A new study released by industry regulator HRPA
has offered recommendations on how Ontario can build a highly-skilled workforce and ensure a talent pipeline for the future.
The report – Strengthening Ontario's Workforce for the Jobs of Tomorrow – was developed in conjunction with Benjamin Tal, deputy chief economist at CIBC World Markets and calls on the government to take action.
According to the study, fostering greater collaboration between industry, government and post-secondary institutions is essential to building a highly skilled workforce in the province and facilitating ongoing economic growth.
"This is an absolutely critical issue for our members, for our economy, and our future prosperity," said Bill Greenhalgh, CEO of HRPA. "More collaboration, communication and cooperation between industry, educators and government is essential to creating a stronger workforce, and a more competitive economy."
The HRPA's paper reveals that only 43 per cent of HR professionals feel the employees they hired in the past year were adequately prepared by their pre-hire education and training for the jobs they take on.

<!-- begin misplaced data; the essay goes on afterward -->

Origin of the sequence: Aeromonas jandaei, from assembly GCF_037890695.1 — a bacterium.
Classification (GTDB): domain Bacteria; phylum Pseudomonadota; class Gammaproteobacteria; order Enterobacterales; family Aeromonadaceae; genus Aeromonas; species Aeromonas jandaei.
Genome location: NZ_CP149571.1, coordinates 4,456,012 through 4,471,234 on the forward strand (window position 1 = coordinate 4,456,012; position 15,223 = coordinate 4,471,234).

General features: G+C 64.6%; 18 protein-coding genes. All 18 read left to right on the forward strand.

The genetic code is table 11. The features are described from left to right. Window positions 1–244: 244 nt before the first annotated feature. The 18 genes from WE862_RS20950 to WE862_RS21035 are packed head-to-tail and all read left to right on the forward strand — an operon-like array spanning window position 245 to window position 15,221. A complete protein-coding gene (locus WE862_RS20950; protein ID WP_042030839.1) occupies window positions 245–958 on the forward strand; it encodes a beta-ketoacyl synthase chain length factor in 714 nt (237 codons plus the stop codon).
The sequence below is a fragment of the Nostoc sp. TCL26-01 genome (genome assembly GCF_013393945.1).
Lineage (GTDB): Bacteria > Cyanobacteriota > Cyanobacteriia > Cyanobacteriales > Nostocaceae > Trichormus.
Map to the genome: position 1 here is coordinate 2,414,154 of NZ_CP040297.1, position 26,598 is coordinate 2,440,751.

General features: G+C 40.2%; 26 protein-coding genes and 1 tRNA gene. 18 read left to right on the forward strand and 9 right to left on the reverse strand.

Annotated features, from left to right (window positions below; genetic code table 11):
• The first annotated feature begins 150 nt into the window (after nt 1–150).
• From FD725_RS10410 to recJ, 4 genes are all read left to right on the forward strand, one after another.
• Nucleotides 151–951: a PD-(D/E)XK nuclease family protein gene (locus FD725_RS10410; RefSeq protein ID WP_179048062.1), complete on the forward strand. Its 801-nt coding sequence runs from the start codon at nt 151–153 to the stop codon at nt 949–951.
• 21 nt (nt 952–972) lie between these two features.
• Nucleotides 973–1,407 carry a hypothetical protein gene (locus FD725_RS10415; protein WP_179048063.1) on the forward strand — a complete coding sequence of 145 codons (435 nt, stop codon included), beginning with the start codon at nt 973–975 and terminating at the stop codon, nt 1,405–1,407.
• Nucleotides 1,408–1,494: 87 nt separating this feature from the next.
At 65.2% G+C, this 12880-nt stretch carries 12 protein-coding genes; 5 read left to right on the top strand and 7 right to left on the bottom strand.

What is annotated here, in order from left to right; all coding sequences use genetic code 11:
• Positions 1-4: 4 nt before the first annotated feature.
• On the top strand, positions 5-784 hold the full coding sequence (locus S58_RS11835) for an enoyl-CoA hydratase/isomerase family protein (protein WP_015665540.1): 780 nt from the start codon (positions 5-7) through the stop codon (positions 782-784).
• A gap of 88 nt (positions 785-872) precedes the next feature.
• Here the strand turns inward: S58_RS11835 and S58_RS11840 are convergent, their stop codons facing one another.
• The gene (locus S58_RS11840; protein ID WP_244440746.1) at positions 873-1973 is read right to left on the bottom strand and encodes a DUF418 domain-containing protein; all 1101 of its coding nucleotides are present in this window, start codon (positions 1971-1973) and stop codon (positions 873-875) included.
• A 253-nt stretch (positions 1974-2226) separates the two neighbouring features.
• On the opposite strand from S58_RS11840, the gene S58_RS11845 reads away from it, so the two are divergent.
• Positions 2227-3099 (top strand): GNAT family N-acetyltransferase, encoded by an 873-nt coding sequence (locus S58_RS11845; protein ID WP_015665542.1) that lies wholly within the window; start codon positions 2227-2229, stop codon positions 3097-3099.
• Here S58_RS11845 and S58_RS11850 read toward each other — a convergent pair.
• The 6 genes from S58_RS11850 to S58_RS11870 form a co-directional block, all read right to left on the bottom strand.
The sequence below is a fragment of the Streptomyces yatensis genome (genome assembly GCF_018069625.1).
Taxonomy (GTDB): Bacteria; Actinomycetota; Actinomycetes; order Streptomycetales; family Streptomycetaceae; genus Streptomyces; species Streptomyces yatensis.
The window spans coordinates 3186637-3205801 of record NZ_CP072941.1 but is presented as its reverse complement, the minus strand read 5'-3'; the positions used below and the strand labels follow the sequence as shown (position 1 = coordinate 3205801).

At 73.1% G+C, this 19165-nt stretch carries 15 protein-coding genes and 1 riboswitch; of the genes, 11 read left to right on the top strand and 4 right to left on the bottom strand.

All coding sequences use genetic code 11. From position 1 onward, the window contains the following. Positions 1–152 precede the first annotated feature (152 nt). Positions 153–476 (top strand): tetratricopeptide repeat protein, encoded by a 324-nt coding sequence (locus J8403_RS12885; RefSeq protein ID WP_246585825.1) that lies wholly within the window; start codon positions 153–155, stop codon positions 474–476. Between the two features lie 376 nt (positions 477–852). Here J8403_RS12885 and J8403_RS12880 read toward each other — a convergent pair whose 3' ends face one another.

The worrying statistic indicates a vast gap between the skills taught in Ontario and those in demand by an ever-shifting economy.
To combat the disconnect, HRPA recommends educators work more closely with businesses to stay on top of current industry needs, revising curriculums to teach students skills they can use in the job market setting.
The paper also underscores the importance of on-the-job training, calling on businesses to invest further in worker training, and recommends the government search for ways to reduce training costs to ensure workers learn essential skills throughout their careers.
Colleges and universities need to work more closely together too, according to the paper, which points to a German model of dual post-secondary systems that combine academic and on-the-job training.
"Ontario is moving in this direction with Articulation Agreements, and offers numerous collaborative and joint degree programs," noted Greenhalgh. "The province should look to expand these programs and promote them with high-school students.”
According to the HRPA, the report’s recommendations would help provide academic and real-world skills to young people while helping businesses grow and remain competitive.